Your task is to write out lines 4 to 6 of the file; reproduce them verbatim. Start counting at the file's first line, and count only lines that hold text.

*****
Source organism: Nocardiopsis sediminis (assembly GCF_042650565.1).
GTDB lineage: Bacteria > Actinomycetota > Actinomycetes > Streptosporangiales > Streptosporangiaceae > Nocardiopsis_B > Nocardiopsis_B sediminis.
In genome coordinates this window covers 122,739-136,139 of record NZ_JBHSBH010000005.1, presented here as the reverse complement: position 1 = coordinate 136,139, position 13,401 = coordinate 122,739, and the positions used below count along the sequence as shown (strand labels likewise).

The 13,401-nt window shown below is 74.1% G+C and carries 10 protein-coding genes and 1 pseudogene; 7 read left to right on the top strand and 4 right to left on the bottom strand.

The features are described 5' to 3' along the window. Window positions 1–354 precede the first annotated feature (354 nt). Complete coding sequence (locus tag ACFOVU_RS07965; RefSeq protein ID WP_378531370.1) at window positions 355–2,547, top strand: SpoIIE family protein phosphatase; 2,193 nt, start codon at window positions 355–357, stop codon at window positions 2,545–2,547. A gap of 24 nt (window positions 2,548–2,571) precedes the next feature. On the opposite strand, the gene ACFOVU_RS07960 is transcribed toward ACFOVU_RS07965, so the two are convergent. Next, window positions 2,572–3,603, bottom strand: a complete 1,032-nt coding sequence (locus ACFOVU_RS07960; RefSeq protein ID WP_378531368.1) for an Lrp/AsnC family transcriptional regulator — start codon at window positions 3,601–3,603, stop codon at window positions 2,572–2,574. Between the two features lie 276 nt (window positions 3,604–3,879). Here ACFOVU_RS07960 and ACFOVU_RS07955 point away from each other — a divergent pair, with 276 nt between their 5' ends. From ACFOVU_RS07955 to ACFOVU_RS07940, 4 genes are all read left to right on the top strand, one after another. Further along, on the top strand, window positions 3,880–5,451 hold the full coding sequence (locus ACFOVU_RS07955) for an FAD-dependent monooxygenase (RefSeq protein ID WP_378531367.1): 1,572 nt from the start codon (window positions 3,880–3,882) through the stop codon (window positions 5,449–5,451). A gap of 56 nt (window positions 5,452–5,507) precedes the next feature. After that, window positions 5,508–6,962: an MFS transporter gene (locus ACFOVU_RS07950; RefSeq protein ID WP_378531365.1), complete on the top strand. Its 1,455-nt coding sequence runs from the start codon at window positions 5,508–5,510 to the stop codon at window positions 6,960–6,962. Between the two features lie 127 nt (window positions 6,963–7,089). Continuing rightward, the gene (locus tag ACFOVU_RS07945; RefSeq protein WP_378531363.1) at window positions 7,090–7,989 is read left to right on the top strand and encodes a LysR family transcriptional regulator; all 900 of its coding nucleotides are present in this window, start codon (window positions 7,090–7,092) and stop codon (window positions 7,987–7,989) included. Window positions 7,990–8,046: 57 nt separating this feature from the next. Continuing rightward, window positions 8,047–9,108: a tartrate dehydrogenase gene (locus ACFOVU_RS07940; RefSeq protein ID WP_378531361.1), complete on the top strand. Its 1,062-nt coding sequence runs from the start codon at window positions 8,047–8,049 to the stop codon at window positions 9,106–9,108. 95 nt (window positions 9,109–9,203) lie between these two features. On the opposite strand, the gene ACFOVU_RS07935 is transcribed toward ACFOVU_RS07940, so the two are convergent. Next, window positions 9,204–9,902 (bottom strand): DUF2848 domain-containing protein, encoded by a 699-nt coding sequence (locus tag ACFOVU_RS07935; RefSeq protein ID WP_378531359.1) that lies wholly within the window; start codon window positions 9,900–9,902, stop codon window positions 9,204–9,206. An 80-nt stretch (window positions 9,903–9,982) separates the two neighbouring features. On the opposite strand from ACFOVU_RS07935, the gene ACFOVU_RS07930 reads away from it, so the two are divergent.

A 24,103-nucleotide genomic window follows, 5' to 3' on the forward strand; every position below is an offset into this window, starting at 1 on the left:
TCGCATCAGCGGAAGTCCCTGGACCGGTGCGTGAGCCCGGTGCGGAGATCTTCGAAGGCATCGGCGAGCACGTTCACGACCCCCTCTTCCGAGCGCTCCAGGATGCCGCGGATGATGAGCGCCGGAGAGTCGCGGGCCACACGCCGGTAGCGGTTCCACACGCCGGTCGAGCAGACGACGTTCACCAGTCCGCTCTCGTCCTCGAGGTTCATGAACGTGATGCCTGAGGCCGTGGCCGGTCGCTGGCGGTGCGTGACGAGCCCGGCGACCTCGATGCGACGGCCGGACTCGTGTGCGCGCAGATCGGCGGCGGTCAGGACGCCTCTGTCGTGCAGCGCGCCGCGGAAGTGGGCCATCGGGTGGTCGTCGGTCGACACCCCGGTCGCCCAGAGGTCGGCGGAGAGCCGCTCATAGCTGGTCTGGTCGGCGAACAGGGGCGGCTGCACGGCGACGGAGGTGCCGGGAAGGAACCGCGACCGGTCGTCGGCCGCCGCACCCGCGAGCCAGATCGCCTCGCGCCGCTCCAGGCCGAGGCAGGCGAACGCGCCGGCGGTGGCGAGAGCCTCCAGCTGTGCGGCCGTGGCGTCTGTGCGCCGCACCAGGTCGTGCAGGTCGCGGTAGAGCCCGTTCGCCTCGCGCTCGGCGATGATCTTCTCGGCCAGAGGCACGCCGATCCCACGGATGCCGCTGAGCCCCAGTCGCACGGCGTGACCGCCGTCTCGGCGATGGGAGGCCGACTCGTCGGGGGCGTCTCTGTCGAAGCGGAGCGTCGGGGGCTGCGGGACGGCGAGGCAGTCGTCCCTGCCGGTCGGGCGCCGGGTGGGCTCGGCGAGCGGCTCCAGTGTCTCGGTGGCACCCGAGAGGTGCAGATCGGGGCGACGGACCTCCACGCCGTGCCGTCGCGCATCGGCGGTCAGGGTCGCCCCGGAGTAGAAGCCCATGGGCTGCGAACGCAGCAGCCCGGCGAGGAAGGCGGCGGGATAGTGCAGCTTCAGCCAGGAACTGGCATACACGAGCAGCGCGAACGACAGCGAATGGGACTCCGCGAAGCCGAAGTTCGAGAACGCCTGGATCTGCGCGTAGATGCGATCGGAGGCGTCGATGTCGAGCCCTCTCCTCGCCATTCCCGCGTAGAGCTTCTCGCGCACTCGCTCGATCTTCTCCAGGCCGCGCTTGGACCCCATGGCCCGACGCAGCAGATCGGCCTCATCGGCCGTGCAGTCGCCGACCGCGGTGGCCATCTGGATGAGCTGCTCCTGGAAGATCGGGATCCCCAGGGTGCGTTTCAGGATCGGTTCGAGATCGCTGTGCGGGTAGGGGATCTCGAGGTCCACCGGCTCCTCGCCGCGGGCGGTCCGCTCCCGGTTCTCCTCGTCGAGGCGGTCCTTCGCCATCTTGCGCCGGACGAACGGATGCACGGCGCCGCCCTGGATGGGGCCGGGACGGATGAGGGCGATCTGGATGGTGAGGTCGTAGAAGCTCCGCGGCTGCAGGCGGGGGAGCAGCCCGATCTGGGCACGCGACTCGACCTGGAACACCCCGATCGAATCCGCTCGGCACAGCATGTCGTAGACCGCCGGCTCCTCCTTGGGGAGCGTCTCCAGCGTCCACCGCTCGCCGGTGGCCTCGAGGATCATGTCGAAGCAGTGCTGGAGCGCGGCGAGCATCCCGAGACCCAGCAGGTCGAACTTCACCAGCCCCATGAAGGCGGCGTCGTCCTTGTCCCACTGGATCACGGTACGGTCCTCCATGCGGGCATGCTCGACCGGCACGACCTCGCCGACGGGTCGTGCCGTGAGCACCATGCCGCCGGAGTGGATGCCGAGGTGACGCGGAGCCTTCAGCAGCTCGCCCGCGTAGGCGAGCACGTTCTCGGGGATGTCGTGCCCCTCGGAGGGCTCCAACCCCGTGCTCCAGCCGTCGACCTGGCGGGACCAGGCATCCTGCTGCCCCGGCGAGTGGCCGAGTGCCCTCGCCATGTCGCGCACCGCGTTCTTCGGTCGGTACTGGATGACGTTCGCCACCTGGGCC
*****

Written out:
The 13,401-nt window shown below is 74.1% G+C and carries 10 protein-coding genes and 1 pseudogene; 7 read left to right on the top strand and 4 right to left on the bottom strand.

The features are described 5' to 3' along the window. Window positions 1–354 precede the first annotated feature (354 nt). Complete coding sequence (locus tag ACFOVU_RS07965; RefSeq protein ID WP_378531370.1) at window positions 355–2,547, top strand: SpoIIE family protein phosphatase; 2,193 nt, start codon at window positions 355–357, stop codon at window positions 2,545–2,547. A gap of 24 nt (window positions 2,548–2,571) precedes the next feature. On the opposite strand, the gene ACFOVU_RS07960 is transcribed toward ACFOVU_RS07965, so the two are convergent. Next, window positions 2,572–3,603, bottom strand: a complete 1,032-nt coding sequence (locus ACFOVU_RS07960; RefSeq protein ID WP_378531368.1) for an Lrp/AsnC family transcriptional regulator — start codon at window positions 3,601–3,603, stop codon at window positions 2,572–2,574. Between the two features lie 276 nt (window positions 3,604–3,879). Here ACFOVU_RS07960 and ACFOVU_RS07955 point away from each other — a divergent pair, with 276 nt between their 5' ends. From ACFOVU_RS07955 to ACFOVU_RS07940, 4 genes are all read left to right on the top strand, one after another. Further along, on the top strand, window positions 3,880–5,451 hold the full coding sequence (locus ACFOVU_RS07955) for an FAD-dependent monooxygenase (RefSeq protein ID WP_378531367.1): 1,572 nt from the start codon (window positions 3,880–3,882) through the stop codon (window positions 5,449–5,451). A gap of 56 nt (window positions 5,452–5,507) precedes the next feature. After that, window positions 5,508–6,962: an MFS transporter gene (locus ACFOVU_RS07950; RefSeq protein ID WP_378531365.1), complete on the top strand. Its 1,455-nt coding sequence runs from the start codon at window positions 5,508–5,510 to the stop codon at window positions 6,960–6,962. Between the two features lie 127 nt (window positions 6,963–7,089). Continuing rightward, the gene (locus tag ACFOVU_RS07945; RefSeq protein WP_378531363.1) at window positions 7,090–7,989 is read left to right on the top strand and encodes a LysR family transcriptional regulator; all 900 of its coding nucleotides are present in this window, start codon (window positions 7,090–7,092) and stop codon (window positions 7,987–7,989) included. Window positions 7,990–8,046: 57 nt separating this feature from the next. Continuing rightward, window positions 8,047–9,108: a tartrate dehydrogenase gene (locus ACFOVU_RS07940; RefSeq protein ID WP_378531361.1), complete on the top strand. Its 1,062-nt coding sequence runs from the start codon at window positions 8,047–8,049 to the stop codon at window positions 9,106–9,108. 95 nt (window positions 9,109–9,203) lie between these two features. On the opposite strand, the gene ACFOVU_RS07935 is transcribed toward ACFOVU_RS07940, so the two are convergent. Next, window positions 9,204–9,902 (bottom strand): DUF2848 domain-containing protein, encoded by a 699-nt coding sequence (locus tag ACFOVU_RS07935; RefSeq protein ID WP_378531359.1) that lies wholly within the window; start codon window positions 9,900–9,902, stop codon window positions 9,204–9,206. An 80-nt stretch (window positions 9,903–9,982) separates the two neighbouring features. On the opposite strand from ACFOVU_RS07935, the gene ACFOVU_RS07930 reads away from it, so the two are divergent.

A 24,103-nucleotide genomic window follows, 5' to 3' on the forward strand; every position below is an offset into this window, starting at 1 on the left: